Call me the devil, if you’d like.
I have just completed the three-hour retreat at the church to prepare my son for his first communion. It was a long morning, to be sure, but during that time I decide I want to try to bring the family all together. I host such occasions often, at significant cost and personal effort, but I think it builds up love and community so I do it anyhow. I go home and begin sending out invitations for the gathering.
At precisely the moment of my welcoming, I learn that I have, once again, been directly charged by so-and-so, because I have worked in a professional capacity and (I am not kidding, dear readers) because I have not had my children in T-ball and Rec Center sports. I am accused of self-aggrandizement because I go to professional conferences (to which I also take my children almost without exception). I am charged with doing things for my own glory because I teach overloads and offer paid lecture series.
There is no acknowledgement that I work to eat and to earn income to support my children or that I have never had the option not to work outside the home. I am furious, of course, because I have heard this in varying degrees over the length of my professional life and time as a parent, including once on Mother’s Day. I’m tired of the insult, but when I respond after years of such claims in outrage, I am accused of being too angry.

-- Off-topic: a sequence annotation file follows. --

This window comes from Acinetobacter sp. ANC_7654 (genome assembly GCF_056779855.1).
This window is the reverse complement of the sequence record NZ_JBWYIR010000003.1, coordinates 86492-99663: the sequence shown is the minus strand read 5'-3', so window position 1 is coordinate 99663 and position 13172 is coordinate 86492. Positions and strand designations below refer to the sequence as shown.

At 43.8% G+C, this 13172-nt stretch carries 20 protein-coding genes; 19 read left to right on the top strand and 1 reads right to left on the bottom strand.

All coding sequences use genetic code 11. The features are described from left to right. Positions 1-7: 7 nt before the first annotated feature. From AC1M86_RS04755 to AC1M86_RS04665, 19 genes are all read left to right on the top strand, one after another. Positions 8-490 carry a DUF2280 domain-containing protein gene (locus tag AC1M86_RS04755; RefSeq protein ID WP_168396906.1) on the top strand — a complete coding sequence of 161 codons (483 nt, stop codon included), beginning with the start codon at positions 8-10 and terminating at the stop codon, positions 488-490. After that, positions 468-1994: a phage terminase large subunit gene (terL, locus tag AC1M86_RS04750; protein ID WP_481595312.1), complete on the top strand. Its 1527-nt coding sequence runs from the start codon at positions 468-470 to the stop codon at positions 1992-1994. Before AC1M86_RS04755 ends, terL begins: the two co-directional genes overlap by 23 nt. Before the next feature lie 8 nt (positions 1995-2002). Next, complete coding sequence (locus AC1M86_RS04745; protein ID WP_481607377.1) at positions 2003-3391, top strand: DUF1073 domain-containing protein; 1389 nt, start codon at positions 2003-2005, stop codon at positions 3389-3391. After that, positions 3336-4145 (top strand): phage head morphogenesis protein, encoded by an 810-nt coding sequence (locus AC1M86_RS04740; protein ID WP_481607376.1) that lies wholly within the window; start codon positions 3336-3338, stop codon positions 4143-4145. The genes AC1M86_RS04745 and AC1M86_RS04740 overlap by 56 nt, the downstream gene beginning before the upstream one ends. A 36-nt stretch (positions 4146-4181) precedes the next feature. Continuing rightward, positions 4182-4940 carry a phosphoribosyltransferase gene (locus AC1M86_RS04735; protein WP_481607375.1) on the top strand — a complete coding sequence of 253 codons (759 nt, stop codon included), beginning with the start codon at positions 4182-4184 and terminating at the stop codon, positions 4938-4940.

But, life goes on, and so does the gathering. It’s a nice time, but after the gathering, I wake up to the boldly voiced disgruntlement of a friend who has been inadvertently insulted by a conversation that occurred at the table. The insult is derived from the charge that I did not say the right words when I should have. There is a very strong critique and withering suggestion about my core values at stake, since the issue is racial. I listen and apologize but am left wondering, “don’t you know me by now?” Have you not dined with me, celebrated with me, felt my love and friendship, outreach and appreciation? I am stymied. Am I here to be judged?
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